SLT began to be ineffective after 12 months. In all, 3.4%, 8.0% and 4.8% of eyes needed additional laser or surgery at 12, 18 and 24 months, respectively. Most eyes (83.8%) maintained favorable IOP up to 24 months with medical treatment which was comparable with the qualified success rate reported by Lee et al.6

This study had some limitations due to retrospective study design which was unavoidable of bias. Some preSLT ocular parameters which may have affected study outcome were not recorded such as angle pigmentation, anterior chamber depth and refraction. SLT was performed by various glaucoma specialists and laser energy used depended on doctor preference. Follow-up visits started from one month after SLT, so the possibility existed of missing some complications during that period. Antiglaucoma medication regime modification could occur anytime depending on indication of SLT and doctor’s decision which affected IOP outcome.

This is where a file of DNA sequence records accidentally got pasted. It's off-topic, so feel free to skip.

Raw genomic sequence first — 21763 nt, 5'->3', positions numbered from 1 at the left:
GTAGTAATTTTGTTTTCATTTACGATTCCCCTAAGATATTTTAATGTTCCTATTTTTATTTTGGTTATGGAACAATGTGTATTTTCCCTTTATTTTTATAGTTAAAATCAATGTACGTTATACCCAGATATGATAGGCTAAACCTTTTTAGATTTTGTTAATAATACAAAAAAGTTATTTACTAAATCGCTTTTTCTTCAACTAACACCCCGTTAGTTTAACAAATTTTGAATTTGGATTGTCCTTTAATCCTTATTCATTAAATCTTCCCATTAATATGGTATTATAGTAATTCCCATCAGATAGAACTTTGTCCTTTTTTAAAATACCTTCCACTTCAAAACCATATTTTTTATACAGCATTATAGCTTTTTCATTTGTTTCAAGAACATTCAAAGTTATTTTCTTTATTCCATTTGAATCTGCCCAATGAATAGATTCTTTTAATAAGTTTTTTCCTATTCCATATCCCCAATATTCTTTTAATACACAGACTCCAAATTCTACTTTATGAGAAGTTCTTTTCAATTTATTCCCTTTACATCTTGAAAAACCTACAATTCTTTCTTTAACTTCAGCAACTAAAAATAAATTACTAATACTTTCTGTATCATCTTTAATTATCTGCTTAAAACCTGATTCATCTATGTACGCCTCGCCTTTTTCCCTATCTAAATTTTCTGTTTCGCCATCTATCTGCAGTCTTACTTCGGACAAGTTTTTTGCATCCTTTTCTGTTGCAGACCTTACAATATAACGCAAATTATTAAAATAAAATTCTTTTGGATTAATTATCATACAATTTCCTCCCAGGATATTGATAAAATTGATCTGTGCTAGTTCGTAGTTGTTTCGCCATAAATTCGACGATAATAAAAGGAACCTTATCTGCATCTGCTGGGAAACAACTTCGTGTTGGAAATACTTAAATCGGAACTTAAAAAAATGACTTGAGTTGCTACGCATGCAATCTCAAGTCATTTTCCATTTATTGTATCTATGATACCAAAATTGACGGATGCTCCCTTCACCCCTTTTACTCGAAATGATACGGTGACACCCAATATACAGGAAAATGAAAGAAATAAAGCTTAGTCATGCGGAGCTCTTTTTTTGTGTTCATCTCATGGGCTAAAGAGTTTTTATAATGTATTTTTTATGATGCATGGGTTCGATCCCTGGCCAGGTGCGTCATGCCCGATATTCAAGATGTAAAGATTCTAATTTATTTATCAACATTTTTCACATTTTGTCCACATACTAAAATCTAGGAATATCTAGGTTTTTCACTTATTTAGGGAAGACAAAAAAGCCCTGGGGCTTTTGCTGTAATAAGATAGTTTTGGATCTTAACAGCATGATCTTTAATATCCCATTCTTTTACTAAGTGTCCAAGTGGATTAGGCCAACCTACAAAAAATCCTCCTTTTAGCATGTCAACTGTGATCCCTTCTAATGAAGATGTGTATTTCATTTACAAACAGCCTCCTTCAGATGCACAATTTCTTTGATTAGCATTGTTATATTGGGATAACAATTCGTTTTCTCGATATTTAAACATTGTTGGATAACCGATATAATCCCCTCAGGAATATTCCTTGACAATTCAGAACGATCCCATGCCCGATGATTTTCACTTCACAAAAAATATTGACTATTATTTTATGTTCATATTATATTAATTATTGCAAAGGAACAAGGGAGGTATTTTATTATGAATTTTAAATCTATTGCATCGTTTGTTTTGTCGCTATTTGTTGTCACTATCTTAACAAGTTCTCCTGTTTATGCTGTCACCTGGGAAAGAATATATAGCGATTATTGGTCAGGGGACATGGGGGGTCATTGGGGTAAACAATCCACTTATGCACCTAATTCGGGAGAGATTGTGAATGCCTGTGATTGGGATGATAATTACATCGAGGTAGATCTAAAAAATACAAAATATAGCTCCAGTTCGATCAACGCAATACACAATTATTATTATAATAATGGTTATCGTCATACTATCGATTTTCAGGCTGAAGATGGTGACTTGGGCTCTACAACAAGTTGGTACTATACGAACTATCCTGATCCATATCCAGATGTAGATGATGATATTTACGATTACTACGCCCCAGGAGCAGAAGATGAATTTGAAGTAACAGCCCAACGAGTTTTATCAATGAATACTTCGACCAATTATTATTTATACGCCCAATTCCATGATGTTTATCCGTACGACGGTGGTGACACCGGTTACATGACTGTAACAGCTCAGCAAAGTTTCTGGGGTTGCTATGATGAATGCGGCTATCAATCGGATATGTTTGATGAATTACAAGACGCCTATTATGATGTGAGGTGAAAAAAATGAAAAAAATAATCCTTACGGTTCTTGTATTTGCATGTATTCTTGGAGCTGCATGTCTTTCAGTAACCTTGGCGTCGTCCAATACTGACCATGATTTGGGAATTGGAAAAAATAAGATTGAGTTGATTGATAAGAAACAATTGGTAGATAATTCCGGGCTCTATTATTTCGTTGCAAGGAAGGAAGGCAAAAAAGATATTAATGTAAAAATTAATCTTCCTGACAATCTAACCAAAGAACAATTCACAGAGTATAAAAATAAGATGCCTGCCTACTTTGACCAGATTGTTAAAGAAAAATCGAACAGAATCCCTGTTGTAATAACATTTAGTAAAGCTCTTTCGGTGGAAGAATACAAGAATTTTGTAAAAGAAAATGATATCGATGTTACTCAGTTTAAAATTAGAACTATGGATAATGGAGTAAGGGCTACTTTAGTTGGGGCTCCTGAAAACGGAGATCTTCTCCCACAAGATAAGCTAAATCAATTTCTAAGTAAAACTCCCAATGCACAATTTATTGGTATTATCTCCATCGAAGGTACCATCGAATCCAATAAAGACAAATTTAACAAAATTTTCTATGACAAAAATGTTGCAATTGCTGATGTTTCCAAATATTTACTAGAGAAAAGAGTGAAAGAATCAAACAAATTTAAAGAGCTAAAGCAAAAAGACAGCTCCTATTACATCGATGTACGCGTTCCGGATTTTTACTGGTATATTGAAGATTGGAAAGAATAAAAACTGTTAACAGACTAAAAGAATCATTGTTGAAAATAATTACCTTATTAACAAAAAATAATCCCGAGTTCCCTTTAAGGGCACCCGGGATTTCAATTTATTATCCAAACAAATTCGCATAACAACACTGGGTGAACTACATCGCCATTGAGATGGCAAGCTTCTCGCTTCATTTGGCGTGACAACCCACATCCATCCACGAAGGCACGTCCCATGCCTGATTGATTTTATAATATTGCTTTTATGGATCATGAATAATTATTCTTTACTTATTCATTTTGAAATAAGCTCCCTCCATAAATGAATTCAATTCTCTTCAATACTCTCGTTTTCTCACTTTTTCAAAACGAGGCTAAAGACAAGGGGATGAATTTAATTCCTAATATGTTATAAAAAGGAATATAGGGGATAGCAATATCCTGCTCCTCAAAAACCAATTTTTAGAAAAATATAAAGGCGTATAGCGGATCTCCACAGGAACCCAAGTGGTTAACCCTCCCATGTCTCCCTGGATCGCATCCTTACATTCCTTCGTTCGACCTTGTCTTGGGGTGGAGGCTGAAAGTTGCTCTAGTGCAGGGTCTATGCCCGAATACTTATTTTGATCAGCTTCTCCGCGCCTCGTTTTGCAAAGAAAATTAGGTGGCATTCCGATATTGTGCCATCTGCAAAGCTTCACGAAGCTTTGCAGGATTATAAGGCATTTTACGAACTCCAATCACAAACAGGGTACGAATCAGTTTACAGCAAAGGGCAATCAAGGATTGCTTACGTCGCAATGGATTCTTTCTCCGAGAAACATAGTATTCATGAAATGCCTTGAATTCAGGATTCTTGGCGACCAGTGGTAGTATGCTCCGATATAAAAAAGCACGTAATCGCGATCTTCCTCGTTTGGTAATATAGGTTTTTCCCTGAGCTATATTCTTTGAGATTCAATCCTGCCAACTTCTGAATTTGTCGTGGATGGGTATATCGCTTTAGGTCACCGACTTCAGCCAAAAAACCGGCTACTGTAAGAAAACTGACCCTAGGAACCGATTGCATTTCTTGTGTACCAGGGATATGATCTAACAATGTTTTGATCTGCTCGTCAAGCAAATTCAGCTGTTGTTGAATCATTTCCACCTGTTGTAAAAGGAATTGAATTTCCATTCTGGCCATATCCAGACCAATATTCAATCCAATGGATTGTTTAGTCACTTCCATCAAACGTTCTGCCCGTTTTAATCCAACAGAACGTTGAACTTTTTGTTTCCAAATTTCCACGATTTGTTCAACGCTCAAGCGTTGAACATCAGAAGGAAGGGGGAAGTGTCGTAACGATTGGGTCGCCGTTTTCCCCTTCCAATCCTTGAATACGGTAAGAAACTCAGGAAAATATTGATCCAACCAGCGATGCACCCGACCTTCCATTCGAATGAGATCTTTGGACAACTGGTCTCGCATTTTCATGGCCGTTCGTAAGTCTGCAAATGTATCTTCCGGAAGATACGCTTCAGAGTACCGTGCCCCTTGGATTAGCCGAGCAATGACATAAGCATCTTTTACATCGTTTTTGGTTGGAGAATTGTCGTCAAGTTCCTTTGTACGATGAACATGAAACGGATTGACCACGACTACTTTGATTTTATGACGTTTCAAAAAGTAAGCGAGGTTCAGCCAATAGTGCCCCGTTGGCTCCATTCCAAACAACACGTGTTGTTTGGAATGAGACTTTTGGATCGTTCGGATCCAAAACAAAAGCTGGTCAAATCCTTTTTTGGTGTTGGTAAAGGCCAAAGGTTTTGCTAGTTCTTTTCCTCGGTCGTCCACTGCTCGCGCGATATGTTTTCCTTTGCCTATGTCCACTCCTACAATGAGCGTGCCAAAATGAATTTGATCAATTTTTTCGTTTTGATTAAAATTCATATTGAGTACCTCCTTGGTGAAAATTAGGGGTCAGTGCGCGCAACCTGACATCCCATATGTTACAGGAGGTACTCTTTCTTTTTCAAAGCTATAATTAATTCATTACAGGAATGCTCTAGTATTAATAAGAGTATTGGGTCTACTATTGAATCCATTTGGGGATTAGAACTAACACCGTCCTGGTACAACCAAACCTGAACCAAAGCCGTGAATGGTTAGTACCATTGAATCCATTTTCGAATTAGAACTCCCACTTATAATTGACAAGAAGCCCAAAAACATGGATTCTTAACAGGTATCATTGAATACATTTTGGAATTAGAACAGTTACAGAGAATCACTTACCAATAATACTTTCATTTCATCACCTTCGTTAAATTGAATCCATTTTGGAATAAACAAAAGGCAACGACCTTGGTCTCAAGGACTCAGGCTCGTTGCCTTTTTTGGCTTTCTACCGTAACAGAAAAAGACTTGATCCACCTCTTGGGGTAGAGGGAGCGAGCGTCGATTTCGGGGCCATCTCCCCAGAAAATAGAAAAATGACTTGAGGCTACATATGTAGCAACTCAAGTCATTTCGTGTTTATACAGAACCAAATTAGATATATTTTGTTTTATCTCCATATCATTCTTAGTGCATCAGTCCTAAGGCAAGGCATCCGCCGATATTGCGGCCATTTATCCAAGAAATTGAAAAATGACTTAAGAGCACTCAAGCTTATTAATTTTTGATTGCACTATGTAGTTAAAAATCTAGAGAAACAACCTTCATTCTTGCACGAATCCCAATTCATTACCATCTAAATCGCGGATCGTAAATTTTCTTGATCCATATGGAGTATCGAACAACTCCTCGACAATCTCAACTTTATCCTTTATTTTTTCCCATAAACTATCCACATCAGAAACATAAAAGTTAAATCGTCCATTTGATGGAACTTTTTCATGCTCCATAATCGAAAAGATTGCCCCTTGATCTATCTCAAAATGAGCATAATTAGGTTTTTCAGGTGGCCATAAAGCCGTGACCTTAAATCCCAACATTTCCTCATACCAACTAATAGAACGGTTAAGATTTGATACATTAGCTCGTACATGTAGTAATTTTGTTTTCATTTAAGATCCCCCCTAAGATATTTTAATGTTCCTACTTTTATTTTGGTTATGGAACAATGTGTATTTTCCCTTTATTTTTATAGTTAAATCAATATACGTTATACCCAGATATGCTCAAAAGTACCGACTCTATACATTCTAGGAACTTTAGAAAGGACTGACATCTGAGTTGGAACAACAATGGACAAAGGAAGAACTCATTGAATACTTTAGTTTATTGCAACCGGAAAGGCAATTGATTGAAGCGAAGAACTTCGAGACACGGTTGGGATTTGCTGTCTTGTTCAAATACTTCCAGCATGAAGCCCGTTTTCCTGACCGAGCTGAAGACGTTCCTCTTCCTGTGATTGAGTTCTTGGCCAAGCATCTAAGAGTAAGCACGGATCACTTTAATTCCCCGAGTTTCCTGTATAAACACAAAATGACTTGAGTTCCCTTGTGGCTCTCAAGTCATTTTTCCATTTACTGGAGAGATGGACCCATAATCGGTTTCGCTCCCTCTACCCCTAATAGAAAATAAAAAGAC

Conclusions

SLT had a favorable outcome in treating open-angle glaucoma in a Thai population. IOP significantly decreased as well as the number of antiglaucoma drugs needed after SLT. Efficacy of SLT lasted up to 24 months in most cases. More than 10% postSLT IOP elevation at 1 hour was a positive predictor of SLT success. On the contrary, systemic hypertension and preSLT IOP were negative predictors of SLT success.

Acknowledgment

Supak Caengow.

Research assistant. Phramongkutklao College of Medicine, Bangkok, Thailand 10400.

Disclosure

The authors report no conflicts of interest for this work.